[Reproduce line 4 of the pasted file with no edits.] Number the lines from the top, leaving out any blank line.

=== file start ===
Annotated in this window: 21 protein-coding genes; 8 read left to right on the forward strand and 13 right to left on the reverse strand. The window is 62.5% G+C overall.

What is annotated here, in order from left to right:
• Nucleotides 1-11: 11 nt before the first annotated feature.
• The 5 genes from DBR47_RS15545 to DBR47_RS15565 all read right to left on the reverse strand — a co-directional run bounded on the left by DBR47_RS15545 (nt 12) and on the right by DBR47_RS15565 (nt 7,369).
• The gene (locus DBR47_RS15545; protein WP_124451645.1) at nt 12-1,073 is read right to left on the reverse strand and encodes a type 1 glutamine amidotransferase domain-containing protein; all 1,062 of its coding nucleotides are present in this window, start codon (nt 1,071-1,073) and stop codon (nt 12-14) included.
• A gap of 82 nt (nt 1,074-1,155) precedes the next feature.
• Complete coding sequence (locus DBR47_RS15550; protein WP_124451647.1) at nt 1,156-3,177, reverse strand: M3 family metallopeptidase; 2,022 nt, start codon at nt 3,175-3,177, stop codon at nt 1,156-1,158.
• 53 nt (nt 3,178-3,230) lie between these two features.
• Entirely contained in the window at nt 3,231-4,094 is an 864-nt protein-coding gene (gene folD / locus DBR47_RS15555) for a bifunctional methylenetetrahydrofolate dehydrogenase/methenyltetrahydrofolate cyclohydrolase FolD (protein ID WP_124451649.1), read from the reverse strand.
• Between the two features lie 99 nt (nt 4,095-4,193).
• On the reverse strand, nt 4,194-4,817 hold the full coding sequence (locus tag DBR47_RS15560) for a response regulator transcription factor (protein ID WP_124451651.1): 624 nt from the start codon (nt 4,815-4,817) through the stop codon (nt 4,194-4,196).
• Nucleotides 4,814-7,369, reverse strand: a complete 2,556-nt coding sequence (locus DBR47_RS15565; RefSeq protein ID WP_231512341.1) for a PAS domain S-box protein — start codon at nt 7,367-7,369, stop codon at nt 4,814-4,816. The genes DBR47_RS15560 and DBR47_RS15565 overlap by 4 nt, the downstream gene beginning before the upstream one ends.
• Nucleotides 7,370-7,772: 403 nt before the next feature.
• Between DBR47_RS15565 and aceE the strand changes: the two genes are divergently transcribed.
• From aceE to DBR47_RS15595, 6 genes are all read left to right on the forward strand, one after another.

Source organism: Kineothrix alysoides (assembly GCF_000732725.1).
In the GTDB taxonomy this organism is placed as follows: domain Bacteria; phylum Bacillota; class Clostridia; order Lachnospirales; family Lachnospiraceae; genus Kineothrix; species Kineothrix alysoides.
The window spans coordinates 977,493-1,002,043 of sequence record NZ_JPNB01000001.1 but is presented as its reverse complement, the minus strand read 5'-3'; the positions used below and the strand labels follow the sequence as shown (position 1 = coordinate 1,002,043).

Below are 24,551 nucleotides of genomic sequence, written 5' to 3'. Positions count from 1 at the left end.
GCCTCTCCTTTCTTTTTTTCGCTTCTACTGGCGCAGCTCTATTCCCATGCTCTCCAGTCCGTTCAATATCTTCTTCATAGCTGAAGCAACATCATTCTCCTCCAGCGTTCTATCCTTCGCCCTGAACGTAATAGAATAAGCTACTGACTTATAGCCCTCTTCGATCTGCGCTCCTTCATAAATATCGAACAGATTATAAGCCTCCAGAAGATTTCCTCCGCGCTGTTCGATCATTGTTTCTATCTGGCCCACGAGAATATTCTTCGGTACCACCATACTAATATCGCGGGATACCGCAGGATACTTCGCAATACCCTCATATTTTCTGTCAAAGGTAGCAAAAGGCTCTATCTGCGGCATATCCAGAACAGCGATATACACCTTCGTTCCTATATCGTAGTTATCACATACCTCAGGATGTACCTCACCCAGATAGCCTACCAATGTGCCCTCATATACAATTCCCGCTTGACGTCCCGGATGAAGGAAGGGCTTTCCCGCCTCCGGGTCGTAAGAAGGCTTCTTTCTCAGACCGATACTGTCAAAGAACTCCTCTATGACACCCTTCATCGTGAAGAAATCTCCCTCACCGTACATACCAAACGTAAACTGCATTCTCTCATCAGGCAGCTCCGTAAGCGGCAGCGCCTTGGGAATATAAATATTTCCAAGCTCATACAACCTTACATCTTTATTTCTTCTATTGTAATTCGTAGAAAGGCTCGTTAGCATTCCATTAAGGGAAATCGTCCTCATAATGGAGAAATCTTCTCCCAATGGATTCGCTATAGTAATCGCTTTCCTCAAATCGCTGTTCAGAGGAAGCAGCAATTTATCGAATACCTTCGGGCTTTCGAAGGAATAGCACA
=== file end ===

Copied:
• The 5 genes from DBR47_RS15545 to DBR47_RS15565 all read right to left on the reverse strand — a co-directional run bounded on the left by DBR47_RS15545 (nt 12) and on the right by DBR47_RS15565 (nt 7,369).